“Five years ago, 2.7 million voters gave me their trust,” he said. “This time, it was 2.8 million.”

Zeman’s victory will most likely be viewed with concern by the country’s traditional allies like France and Germany, as well as leaders who are looking for greater integration among the EU’s member nations.

“They will continue to have to deal with an unpredictable, grumpy populist; with an oligarch prime minister; and the support of the communists” in the Czech Republic, Koran said.

Eliska Haskova Coolidge, a Zeman supporter and influential public figure, said that many fears of those in the West were overblown. She said she thought that Zeman’s goal was a healthy relationship with Russia, not a subservient one.

Coolidge, whose family fled the country after World War II, spent two decades working in Washington before returning home. She said she was no fan of Zeman’s vulgarity, but was willing to overlook some of his flaws because she admired the depth of his experience.

“It is so important to have a leader who understands politics and who has met with world leaders,” she said.

In the end, Czech voters agreed.

Drahos conceded the race and congratulated Zeman. “This is not the end,” Drahos told supporters gathered in Prague. “We will carry on.”

He then led members of the crowd, some in tears, in a solemn rendition of the national anthem.

Zeman’s re-election was also a victory for the country’s billionaire prime minister, Andrej Babis, who was appointed by Zeman and supported his campaign. The president has vowed to stick with him even though Babis is facing criminal fraud charges. After his victory, Zeman again promised to give Babis all the time he needed to form a government.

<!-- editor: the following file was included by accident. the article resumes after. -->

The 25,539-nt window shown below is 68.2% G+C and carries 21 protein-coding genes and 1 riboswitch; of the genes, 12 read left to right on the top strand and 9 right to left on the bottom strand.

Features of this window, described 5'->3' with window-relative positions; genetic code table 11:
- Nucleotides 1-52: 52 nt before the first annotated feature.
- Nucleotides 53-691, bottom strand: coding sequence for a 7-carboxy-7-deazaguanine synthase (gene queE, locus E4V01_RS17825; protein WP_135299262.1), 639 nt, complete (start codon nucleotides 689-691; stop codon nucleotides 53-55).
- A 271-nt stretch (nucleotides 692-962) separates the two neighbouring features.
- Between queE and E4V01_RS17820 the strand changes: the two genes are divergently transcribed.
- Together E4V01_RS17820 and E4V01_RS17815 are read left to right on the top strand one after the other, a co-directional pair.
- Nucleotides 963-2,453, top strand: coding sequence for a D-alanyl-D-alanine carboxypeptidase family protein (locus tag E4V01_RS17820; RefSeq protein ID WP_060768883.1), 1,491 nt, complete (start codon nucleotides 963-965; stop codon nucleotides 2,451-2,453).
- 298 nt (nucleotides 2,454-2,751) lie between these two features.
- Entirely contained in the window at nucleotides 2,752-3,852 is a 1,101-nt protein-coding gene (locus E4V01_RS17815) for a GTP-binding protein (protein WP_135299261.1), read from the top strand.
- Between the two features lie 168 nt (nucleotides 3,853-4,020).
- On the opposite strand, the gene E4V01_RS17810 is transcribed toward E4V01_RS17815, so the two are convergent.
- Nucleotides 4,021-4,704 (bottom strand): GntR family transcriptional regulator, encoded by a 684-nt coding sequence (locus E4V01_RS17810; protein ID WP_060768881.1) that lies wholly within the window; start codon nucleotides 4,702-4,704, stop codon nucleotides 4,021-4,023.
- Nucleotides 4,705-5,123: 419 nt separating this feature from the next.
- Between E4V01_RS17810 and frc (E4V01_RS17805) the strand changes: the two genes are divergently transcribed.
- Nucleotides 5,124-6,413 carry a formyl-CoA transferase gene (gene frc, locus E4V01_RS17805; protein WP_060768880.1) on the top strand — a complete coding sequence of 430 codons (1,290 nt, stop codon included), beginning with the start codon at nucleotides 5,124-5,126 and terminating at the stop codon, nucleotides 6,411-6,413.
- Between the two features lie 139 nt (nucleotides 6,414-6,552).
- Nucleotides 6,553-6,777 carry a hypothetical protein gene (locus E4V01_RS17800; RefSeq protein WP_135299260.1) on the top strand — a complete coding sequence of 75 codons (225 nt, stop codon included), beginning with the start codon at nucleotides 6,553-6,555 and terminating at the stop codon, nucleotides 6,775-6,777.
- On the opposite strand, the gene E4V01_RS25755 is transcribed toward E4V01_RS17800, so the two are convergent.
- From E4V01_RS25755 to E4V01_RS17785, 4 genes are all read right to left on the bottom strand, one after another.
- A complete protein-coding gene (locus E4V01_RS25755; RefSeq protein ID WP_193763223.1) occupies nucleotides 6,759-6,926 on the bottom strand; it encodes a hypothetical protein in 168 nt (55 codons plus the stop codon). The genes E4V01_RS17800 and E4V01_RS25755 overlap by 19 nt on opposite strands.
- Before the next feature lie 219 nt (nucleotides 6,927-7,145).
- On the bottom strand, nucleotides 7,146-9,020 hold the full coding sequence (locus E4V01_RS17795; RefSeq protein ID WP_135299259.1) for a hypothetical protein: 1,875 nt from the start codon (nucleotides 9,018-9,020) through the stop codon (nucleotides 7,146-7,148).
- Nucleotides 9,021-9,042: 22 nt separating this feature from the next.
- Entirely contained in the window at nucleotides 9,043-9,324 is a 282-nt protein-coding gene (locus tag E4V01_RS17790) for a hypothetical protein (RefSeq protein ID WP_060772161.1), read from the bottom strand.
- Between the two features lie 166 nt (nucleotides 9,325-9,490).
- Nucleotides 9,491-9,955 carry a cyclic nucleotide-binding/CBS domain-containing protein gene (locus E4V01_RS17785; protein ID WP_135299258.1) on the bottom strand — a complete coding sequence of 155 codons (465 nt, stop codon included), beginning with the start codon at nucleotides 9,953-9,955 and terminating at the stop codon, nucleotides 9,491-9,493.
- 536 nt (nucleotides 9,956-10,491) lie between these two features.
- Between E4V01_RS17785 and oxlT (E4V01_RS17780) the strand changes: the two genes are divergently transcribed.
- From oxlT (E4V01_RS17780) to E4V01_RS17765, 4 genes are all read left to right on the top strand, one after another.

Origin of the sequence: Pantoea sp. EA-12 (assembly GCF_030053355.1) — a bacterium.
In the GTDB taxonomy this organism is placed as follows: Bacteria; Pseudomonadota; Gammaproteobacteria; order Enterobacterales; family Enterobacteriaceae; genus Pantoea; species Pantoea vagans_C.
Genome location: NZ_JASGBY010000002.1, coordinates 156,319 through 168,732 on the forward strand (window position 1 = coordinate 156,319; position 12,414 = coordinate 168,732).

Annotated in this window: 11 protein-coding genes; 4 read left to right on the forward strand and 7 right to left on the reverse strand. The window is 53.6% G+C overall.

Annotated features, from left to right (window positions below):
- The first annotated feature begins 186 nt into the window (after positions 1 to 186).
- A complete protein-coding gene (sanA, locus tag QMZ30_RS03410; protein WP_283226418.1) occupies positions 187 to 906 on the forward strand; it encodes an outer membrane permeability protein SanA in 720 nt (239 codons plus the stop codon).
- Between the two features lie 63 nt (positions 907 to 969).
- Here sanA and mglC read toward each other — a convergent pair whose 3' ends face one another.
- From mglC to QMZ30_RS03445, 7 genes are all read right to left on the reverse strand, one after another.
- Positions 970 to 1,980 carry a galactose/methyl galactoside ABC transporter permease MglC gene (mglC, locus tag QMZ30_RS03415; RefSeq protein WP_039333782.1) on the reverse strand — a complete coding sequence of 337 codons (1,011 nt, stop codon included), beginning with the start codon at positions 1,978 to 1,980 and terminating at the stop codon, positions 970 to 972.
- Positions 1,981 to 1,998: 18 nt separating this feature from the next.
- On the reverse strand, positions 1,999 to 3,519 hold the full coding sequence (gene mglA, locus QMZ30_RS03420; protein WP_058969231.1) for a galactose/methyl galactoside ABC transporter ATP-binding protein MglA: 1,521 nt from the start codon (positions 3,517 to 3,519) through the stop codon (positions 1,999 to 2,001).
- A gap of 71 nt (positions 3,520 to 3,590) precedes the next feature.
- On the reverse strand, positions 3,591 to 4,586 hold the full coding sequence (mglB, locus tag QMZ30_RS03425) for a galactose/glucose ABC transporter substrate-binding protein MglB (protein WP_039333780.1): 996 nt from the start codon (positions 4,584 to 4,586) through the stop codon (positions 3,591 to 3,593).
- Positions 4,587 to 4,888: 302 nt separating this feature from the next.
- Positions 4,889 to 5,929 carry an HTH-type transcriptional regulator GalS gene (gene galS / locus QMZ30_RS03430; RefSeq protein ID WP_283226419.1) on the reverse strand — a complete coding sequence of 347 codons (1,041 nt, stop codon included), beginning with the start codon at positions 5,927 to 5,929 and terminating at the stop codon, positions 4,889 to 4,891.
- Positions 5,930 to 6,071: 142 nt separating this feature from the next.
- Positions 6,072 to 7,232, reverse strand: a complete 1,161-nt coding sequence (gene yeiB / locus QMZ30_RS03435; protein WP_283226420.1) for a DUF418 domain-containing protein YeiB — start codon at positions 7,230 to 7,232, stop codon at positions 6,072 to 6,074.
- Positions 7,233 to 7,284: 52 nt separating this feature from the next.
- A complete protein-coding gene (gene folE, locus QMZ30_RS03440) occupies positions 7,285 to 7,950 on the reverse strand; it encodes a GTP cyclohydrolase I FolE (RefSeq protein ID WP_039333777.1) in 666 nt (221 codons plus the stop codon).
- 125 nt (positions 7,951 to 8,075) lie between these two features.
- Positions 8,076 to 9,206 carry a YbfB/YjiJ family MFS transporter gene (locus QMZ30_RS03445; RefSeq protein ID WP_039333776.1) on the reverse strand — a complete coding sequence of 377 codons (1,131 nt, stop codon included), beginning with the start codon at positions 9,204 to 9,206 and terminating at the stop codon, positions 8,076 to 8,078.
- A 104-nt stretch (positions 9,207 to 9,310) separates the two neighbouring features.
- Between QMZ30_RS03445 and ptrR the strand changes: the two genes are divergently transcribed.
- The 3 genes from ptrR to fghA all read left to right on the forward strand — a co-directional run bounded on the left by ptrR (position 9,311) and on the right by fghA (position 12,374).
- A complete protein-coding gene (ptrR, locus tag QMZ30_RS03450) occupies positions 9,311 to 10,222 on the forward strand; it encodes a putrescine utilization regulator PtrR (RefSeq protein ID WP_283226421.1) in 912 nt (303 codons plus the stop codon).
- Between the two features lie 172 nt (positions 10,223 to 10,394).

The election was not only a contest of competing visions for the country’s place in Europe and the world, but also a clash between two candidates with decidedly different styles.

Proudly antediluvian, with an admitted fondness for drinking and smoking, the acerbic Zeman has been criticized as contributing to the coarseness of the current political climate. His impolitic remarks — like jokes about “liquidating” journalists — have earned him comparisons to President Donald Trump. Drahos, the former leader of the Czech Academy of Sciences, has never held political office, and his inexperience was evident in the first of two debates. Looking nervous, he sat on the edge of his seat, while Zeman reclined and looked as if he were in his own living room, drink in hand.

In the second debate, Drahos was more confident and more direct in his attacks on the president.

“Mr. Zeman is the past,” he said. “He is now a symbol of division and name-calling.”

For many of Zeman’s supporters, however, his indecency is his strength, and they say his blunt speech is needed to counteract cowardly political blather.